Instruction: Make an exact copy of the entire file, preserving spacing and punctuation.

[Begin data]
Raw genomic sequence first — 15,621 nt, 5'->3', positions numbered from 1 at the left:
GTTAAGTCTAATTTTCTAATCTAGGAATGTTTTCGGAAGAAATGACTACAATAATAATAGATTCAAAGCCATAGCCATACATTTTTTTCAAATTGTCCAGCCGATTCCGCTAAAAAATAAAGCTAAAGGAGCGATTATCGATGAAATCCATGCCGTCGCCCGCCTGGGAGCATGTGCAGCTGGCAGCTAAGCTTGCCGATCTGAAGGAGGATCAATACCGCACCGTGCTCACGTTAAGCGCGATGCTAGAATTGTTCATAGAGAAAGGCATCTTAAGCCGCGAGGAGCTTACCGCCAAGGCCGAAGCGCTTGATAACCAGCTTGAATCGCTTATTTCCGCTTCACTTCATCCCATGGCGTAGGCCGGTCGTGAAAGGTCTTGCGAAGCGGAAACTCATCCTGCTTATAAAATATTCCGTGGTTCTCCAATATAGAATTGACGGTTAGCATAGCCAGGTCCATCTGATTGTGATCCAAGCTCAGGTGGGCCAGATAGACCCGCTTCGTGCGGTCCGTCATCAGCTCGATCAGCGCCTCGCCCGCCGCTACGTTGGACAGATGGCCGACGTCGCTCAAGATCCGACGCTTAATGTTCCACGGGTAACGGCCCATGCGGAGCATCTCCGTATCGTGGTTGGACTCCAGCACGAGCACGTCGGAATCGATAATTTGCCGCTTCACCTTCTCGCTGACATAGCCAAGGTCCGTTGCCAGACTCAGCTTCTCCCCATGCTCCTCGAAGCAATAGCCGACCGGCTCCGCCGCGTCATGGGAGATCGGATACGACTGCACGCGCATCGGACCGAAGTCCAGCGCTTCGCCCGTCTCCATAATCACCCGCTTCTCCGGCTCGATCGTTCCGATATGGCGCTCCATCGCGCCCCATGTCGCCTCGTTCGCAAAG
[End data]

Raw genomic sequence first — 15,621 nt, 5'->3', positions numbered from 1 at the left:
GTTAAGTCTAATTTTCTAATCTAGGAATGTTTTCGGAAGAAATGACTACAATAATAATAGATTCAAAGCCATAGCCATACATTTTTTTCAAATTGTCCAGCCGATTCCGCTAAAAAATAAAGCTAAAGGAGCGATTATCGATGAAATCCATGCCGTCGCCCGCCTGGGAGCATGTGCAGCTGGCAGCTAAGCTTGCCGATCTGAAGGAGGATCAATACCGCACCGTGCTCACGTTAAGCGCGATGCTAGAATTGTTCATAGAGAAAGGCATCTTAAGCCGCGAGGAGCTTACCGCCAAGGCCGAAGCGCTTGATAACCAGCTTGAATCGCTTATTTCCGCTTCACTTCATCCCATGGCGTAGGCCGGTCGTGAAAGGTCTTGCGAAGCGGAAACTCATCCTGCTTATAAAATATTCCGTGGTTCTCCAATATAGAATTGACGGTTAGCATAGCCAGGTCCATCTGATTGTGATCCAAGCTCAGGTGGGCCAGATAGACCCGCTTCGTGCGGTCCGTCATCAGCTCGATCAGCGCCTCGCCCGCCGCTACGTTGGACAGATGGCCGACGTCGCTCAAGATCCGACGCTTAATGTTCCACGGGTAACGGCCCATGCGGAGCATCTCCGTATCGTGGTTGGACTCCAGCACGAGCACGTCGGAATCGATAATTTGCCGCTTCACCTTCTCGCTGACATAGCCAAGGTCCGTTGCCAGACTCAGCTTCTCCCCATGCTCCTCGAAGCAATAGCCGACCGGCTCCGCCGCGTCATGGGAGATCGGATACGACTGCACGCGCATCGGACCGAAGTCCAGCGCTTCGCCCGTCTCCATAATCACCCGCTTCTCCGGCTCGATCGTTCCGATATGGCGCTCCATCGCGCCCCATGTCGCCTCGTTCGCAAAG